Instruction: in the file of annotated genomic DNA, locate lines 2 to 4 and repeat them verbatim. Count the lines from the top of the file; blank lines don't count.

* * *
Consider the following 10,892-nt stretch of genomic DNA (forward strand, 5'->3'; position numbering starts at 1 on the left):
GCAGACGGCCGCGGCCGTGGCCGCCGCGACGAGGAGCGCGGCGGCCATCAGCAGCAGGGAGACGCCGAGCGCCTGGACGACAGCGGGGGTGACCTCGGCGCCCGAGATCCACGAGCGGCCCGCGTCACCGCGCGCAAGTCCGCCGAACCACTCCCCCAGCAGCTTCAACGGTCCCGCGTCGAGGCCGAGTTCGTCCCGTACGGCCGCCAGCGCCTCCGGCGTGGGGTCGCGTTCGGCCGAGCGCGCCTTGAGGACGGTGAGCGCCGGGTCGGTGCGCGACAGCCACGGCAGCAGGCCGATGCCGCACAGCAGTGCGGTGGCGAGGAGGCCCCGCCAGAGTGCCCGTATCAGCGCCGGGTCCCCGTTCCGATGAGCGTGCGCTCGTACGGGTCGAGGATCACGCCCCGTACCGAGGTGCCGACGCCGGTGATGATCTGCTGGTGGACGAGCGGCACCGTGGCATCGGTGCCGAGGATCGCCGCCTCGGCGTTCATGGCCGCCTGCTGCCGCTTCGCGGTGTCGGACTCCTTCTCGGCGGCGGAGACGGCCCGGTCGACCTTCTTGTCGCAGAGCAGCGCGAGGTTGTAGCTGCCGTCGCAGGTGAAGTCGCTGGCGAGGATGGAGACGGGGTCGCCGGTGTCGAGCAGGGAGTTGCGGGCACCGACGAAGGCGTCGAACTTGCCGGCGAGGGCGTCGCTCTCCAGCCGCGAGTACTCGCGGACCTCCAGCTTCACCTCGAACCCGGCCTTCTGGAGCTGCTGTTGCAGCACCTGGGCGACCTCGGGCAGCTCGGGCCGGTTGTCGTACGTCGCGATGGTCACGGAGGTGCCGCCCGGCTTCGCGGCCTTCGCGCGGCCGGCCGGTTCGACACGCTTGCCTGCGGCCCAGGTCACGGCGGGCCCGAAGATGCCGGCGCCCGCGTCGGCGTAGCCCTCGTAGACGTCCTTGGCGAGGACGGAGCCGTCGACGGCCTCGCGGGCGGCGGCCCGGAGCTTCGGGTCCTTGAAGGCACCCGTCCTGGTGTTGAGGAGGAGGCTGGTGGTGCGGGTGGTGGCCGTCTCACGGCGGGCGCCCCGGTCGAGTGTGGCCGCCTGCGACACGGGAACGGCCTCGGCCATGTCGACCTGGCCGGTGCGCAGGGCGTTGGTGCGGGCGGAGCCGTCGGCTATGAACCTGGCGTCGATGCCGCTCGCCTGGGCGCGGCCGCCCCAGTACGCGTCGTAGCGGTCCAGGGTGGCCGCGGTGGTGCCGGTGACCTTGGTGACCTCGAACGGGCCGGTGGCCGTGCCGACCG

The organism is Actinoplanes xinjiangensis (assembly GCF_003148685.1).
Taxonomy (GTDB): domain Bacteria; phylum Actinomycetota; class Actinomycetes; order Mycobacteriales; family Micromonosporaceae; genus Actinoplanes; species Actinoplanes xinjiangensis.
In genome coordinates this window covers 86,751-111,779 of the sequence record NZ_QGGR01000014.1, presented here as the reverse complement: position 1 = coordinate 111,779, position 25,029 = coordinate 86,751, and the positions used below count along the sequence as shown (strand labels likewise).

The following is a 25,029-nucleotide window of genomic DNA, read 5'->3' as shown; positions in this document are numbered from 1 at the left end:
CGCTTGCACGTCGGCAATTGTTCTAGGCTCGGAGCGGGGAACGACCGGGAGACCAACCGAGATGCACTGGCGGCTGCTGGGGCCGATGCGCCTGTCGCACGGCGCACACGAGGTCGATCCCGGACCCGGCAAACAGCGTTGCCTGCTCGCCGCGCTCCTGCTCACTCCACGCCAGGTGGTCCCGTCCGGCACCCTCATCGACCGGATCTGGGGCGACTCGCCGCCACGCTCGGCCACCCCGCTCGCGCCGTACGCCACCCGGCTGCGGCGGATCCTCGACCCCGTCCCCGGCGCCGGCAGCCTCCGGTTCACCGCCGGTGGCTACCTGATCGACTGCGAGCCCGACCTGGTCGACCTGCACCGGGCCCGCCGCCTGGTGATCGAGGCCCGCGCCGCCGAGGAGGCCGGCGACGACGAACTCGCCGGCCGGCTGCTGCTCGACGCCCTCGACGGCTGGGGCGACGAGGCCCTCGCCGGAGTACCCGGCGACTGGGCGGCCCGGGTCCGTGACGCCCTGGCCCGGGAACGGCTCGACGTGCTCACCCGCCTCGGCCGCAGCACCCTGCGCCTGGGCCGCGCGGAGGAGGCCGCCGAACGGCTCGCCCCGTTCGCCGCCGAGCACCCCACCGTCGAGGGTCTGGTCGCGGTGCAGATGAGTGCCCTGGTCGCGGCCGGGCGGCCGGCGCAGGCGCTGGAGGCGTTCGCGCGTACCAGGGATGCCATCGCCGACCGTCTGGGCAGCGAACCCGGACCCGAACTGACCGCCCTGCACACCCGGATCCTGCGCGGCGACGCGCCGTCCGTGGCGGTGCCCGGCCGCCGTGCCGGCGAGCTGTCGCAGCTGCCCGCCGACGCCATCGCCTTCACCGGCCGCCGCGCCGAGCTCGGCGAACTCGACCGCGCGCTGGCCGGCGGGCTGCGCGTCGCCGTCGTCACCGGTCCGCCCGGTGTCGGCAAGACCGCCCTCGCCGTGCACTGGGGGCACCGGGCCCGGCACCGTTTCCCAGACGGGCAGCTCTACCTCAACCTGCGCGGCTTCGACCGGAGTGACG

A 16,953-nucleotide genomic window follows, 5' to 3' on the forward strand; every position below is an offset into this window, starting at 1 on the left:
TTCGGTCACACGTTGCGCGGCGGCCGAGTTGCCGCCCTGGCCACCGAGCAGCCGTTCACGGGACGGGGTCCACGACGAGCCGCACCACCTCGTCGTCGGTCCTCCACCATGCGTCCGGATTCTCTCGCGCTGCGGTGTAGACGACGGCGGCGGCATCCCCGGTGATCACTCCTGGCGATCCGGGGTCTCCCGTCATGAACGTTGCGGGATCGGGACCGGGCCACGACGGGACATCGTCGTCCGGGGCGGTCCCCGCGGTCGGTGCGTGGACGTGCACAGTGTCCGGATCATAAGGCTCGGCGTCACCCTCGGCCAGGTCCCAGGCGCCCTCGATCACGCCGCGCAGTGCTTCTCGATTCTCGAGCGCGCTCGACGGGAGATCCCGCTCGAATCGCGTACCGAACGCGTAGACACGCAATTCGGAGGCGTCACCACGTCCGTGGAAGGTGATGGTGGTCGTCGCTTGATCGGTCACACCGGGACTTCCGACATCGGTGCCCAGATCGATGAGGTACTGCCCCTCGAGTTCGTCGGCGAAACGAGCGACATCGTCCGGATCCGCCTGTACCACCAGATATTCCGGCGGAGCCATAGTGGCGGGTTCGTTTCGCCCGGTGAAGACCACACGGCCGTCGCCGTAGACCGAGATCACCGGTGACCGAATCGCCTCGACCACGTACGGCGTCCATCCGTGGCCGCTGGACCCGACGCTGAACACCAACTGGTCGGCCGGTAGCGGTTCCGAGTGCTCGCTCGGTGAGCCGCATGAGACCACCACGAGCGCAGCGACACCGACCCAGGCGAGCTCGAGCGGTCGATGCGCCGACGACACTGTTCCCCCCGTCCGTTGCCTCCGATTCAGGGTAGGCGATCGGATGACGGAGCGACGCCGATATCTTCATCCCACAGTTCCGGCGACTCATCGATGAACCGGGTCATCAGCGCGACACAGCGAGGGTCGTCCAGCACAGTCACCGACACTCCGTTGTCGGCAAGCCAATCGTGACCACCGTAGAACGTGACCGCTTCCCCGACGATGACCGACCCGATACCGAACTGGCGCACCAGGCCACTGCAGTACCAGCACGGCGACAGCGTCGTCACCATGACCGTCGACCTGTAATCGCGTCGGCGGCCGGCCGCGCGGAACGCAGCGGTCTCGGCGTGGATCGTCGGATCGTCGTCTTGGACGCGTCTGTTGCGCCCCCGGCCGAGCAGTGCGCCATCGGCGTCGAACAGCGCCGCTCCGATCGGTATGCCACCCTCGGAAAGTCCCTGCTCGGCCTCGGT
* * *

GCAGACGGCCGCGGCCGTGGCCGCCGCGACGAGGAGCGCGGCGGCCATCAGCAGCAGGGAGACGCCGAGCGCCTGGACGACAGCGGGGGTGACCTCGGCGCCCGAGATCCACGAGCGGCCCGCGTCACCGCGCGCAAGTCCGCCGAACCACTCCCCCAGCAGCTTCAACGGTCCCGCGTCGAGGCCGAGTTCGTCCCGTACGGCCGCCAGCGCCTCCGGCGTGGGGTCGCGTTCGGCCGAGCGCGCCTTGAGGACGGTGAGCGCCGGGTCGGTGCGCGACAGCCACGGCAGCAGGCCGATGCCGCACAGCAGTGCGGTGGCGAGGAGGCCCCGCCAGAGTGCCCGTATCAGCGCCGGGTCCCCGTTCCGATGAGCGTGCGCTCGTACGGGTCGAGGATCACGCCCCGTACCGAGGTGCCGACGCCGGTGATGATCTGCTGGTGGACGAGCGGCACCGTGGCATCGGTGCCGAGGATCGCCGCCTCGGCGTTCATGGCCGCCTGCTGCCGCTTCGCGGTGTCGGACTCCTTCTCGGCGGCGGAGACGGCCCGGTCGACCTTCTTGTCGCAGAGCAGCGCGAGGTTGTAGCTGCCGTCGCAGGTGAAGTCGCTGGCGAGGATGGAGACGGGGTCGCCGGTGTCGAGCAGGGAGTTGCGGGCACCGACGAAGGCGTCGAACTTGCCGGCGAGGGCGTCGCTCTCCAGCCGCGAGTACTCGCGGACCTCCAGCTTCACCTCGAACCCGGCCTTCTGGAGCTGCTGTTGCAGCACCTGGGCGACCTCGGGCAGCTCGGGCCGGTTGTCGTACGTCGCGATGGTCACGGAGGTGCCGCCCGGCTTCGCGGCCTTCGCGCGGCCGGCCGGTTCGACACGCTTGCCTGCGGCCCAGGTCACGGCGGGCCCGAAGATGCCGGCGCCCGCGTCGGCGTAGCCCTCGTAGACGTCCTTGGCGAGGACGGAGCCGTCGACGGCCTCGCGGGCGGCGGCCCGGAGCTTCGGGTCCTTGAAGGCACCCGTCCTGGTGTTGAGGAGGAGGCTGGTGGTGCGGGTGGTGGCCGTCTCACGGCGGGCGCCCCGGTCGAGTGTGGCCGCCTGCGACACGGGAACGGCCTCGGCCATGTCGACCTGGCCGGTGCGCAGGGCGTTGGTGCGGGCGGAGCCGTCGGCTATGAACCTGGCGTCGATGCCGCTCGCCTGGGCGCGGCCGCCCCAGTACGCGTCGTAGCGGTCCAGGGTGGCCGCGGTGGTGCCGGTGACCTTGGTGACCTCGAACGGGCCGGTGGCCGTGCCGACCG

The organism is Actinoplanes xinjiangensis (assembly GCF_003148685.1).
Taxonomy (GTDB): domain Bacteria; phylum Actinomycetota; class Actinomycetes; order Mycobacteriales; family Micromonosporaceae; genus Actinoplanes; species Actinoplanes xinjiangensis.